William Campbell says in this article that most benchmarking of computer products isn’t worth the electrons it’s printed on. He’s right.
He looks at one specific test, and points out that one particular test has a pretty high level of variability given the high level of control over the variables. He’s right (and it’s probably true for other tests, too).
He says that in order to say that Product A is better than Product B, and for that statement to have statistical validity, you need to run a particular test a few dozen times each on each machine. He’s right.
He says no one tests to that degree, much less performs statistical tests on the results. He’s right.
He says that even if all this testing had been done, reviews often present small degrees of differences as being significant when in fact they are statistically insignificant. He’s right.
In fact, Mr. Campbell is absolutely, totally right in everything he says except for one unspoken assumption: Being that since he’s absolutely right and current review practice is statistically absurd, anything is going to change.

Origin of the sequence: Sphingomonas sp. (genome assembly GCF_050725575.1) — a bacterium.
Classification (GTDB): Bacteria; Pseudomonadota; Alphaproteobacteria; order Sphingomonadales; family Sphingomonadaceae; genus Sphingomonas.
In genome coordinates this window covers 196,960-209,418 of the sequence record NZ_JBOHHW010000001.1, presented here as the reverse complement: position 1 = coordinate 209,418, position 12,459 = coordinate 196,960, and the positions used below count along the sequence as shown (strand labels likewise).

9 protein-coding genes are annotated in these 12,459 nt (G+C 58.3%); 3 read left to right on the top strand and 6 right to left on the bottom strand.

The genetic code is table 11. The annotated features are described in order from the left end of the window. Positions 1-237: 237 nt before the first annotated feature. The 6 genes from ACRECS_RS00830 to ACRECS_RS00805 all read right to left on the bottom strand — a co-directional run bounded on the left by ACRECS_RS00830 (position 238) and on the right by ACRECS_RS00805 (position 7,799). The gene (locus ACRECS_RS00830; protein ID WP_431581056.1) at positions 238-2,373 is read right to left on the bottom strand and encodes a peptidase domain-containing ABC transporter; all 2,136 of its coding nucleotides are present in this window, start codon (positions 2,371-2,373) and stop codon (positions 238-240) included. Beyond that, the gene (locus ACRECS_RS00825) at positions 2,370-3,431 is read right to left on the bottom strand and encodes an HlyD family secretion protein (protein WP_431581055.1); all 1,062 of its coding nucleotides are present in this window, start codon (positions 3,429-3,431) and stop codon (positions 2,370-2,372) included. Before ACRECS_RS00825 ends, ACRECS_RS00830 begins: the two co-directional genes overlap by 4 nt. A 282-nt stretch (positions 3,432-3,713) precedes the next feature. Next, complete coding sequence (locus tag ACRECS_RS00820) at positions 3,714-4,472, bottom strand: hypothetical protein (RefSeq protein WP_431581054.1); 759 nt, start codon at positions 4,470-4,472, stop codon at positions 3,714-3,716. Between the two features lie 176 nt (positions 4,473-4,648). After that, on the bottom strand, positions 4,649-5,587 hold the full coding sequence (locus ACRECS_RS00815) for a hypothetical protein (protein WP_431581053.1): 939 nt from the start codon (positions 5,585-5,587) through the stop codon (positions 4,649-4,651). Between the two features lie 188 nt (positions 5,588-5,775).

It won’t for a very simple reason: on the whole, the audience wants simple, clear winners and losers, and they want them fast, period. They don’t want to hear anything else.
Well, some realize that this is mostly nonsense, and want what would be statistically valid testing. This brings up a problem Mr. Campbell didn’t address.
After you’ve run your 25-30 tests, you may be able to say that the particular piece of equipment you tested might be better than another particular piece of equipment you tested, but you can’t say that Brand A, Model B is statistically better than Brand C, Model D. For that, you’d need about thirty of each.
This is not going to happen.
The reality is that the typical current review of a product can only indisputably measure gross differences between products and catch inherent faults within the product.
But most people don’t want to hear that, and I don’t think there’s a damn thing that can be done about it.